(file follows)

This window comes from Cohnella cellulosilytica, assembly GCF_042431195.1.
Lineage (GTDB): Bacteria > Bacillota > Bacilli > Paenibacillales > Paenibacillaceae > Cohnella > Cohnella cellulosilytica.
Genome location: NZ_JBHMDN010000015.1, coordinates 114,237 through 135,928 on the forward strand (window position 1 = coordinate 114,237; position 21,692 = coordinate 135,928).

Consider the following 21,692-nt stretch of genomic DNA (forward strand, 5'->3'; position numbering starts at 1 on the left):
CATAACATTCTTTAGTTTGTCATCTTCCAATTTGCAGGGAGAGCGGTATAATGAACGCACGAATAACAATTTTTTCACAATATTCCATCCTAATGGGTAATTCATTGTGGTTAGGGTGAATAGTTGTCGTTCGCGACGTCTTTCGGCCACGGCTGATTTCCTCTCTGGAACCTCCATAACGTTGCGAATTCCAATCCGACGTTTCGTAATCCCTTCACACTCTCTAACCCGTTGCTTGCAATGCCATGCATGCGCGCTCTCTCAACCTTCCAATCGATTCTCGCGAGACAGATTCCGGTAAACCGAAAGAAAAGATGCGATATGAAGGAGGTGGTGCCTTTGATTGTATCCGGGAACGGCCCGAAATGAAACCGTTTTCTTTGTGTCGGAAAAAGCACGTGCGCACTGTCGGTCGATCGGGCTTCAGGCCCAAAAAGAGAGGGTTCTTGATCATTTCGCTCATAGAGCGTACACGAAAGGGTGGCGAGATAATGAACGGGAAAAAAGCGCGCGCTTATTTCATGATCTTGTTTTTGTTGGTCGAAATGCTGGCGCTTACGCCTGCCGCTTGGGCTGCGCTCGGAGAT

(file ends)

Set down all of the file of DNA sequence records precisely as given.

This window comes from Cohnella cellulosilytica, assembly GCF_042431195.1.
Lineage (GTDB): Bacteria > Bacillota > Bacilli > Paenibacillales > Paenibacillaceae > Cohnella > Cohnella cellulosilytica.
Genome location: NZ_JBHMDN010000015.1, coordinates 114,237 through 135,928 on the forward strand (window position 1 = coordinate 114,237; position 21,692 = coordinate 135,928).

Consider the following 21,692-nt stretch of genomic DNA (forward strand, 5'->3'; position numbering starts at 1 on the left):
CATAACATTCTTTAGTTTGTCATCTTCCAATTTGCAGGGAGAGCGGTATAATGAACGCACGAATAACAATTTTTTCACAATATTCCATCCTAATGGGTAATTCATTGTGGTTAGGGTGAATAGTTGTCGTTCGCGACGTCTTTCGGCCACGGCTGATTTCCTCTCTGGAACCTCCATAACGTTGCGAATTCCAATCCGACGTTTCGTAATCCCTTCACACTCTCTAACCCGTTGCTTGCAATGCCATGCATGCGCGCTCTCTCAACCTTCCAATCGATTCTCGCGAGACAGATTCCGGTAAACCGAAAGAAAAGATGCGATATGAAGGAGGTGGTGCCTTTGATTGTATCCGGGAACGGCCCGAAATGAAACCGTTTTCTTTGTGTCGGAAAAAGCACGTGCGCACTGTCGGTCGATCGGGCTTCAGGCCCAAAAAGAGAGGGTTCTTGATCATTTCGCTCATAGAGCGTACACGAAAGGGTGGCGAGATAATGAACGGGAAAAAAGCGCGCGCTTATTTCATGATCTTGTTTTTGTTGGTCGAAATGCTGGCGCTTACGCCTGCCGCTTGGGCTGCGCTCGGAGAT